He has also established himself as a voice for change, leading initiatives to narrow the gender pay gap at the bank and promote a more balanced representation of men and women at every level of the organisation.

Incredibly, we’ve got this far without even mentioning the day-to-day work for which Kablawi earned the bulk of his votes.

Under his guidance, BNY Mellon set a clear strategy at the beginning of the year: to adopt an open architecture model by partnering with the front-office platforms its clients use. This was a clear break away from its main rival, and instead of gaining a front-office service through acquisitions, the custodian decided to strike an alliance with two of the most used buy-side trading platforms.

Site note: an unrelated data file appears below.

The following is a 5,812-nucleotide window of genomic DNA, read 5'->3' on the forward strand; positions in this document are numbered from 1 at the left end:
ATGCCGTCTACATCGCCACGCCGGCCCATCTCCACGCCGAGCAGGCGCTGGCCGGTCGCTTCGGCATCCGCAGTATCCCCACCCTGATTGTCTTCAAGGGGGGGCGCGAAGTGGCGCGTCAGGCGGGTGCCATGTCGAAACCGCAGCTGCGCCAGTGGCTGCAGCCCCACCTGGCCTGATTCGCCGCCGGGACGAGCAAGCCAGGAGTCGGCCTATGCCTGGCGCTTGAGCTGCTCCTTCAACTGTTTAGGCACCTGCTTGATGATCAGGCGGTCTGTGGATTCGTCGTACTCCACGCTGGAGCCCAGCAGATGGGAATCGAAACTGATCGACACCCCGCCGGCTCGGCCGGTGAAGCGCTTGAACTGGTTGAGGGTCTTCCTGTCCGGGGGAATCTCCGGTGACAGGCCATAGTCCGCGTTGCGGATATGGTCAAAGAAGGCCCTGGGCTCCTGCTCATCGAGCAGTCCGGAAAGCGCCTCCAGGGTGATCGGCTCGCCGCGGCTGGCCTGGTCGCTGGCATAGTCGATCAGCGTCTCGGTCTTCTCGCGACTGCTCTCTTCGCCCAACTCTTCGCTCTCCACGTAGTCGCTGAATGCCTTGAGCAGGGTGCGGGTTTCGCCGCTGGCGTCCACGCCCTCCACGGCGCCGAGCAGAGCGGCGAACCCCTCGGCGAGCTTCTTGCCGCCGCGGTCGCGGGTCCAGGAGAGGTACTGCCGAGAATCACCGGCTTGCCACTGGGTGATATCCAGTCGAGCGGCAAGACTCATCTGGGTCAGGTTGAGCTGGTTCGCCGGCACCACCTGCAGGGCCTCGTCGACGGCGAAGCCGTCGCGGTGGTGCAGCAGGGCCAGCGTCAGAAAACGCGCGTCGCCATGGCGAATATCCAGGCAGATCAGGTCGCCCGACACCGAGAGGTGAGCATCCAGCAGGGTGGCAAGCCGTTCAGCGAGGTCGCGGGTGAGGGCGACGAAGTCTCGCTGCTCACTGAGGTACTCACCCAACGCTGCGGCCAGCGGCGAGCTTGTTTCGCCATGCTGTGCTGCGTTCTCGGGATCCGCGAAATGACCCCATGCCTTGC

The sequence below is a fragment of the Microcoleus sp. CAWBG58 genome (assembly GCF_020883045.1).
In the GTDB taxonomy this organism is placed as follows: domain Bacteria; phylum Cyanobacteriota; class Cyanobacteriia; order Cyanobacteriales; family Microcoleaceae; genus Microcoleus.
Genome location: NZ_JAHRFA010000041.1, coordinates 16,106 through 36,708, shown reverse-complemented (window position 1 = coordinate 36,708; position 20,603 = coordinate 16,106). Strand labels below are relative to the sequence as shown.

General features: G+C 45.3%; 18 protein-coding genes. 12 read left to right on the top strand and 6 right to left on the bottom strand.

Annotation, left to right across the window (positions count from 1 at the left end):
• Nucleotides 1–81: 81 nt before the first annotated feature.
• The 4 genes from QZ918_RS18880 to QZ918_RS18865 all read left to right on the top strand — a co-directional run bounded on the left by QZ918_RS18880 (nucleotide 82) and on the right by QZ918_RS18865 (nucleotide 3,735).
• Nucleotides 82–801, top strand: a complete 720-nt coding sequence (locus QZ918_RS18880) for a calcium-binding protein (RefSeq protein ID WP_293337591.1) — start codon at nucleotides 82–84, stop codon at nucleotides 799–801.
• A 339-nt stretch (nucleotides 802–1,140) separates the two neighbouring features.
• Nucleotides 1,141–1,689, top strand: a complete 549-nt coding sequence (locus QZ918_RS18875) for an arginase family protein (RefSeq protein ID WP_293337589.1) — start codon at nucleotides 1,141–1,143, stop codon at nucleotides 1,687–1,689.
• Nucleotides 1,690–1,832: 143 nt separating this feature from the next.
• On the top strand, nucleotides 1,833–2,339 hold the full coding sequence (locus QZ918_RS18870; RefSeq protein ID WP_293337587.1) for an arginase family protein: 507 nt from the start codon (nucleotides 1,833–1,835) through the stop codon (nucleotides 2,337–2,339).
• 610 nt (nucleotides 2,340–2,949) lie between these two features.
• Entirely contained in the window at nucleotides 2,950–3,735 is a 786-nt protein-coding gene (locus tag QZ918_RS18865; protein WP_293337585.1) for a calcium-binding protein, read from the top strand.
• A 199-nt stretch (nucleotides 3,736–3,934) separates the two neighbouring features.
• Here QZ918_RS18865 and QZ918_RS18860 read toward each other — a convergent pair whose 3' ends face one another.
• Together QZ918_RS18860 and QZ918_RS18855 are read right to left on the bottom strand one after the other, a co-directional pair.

The project started in April when BNY Mellon struck a landmark partnership with BlackRock, where it would integrate its custody data, accounting and asset servicing tools to the Aladdin platform. BNY Mellon would deliver real-time trade data, asset prices and cash positions to the 40-50 clients it shares with Aladdin.

Then in September, the bank partnered with Bloomberg to combine its custody and fund accounting data with the AIM order management system (OMS), enabling buy-side firms to gain direct access to BNY Mellon’s data and analytical workflow tools.

Both moves reflect BNY Mellon’s focus on creating a full front-to-back office data service, placing it at the centre of its clients’ investment data flows.

“No two OMS are the same, and no two alliances will be exactly the same, which is why it plays into our open architecture strategy,” says Kablawi.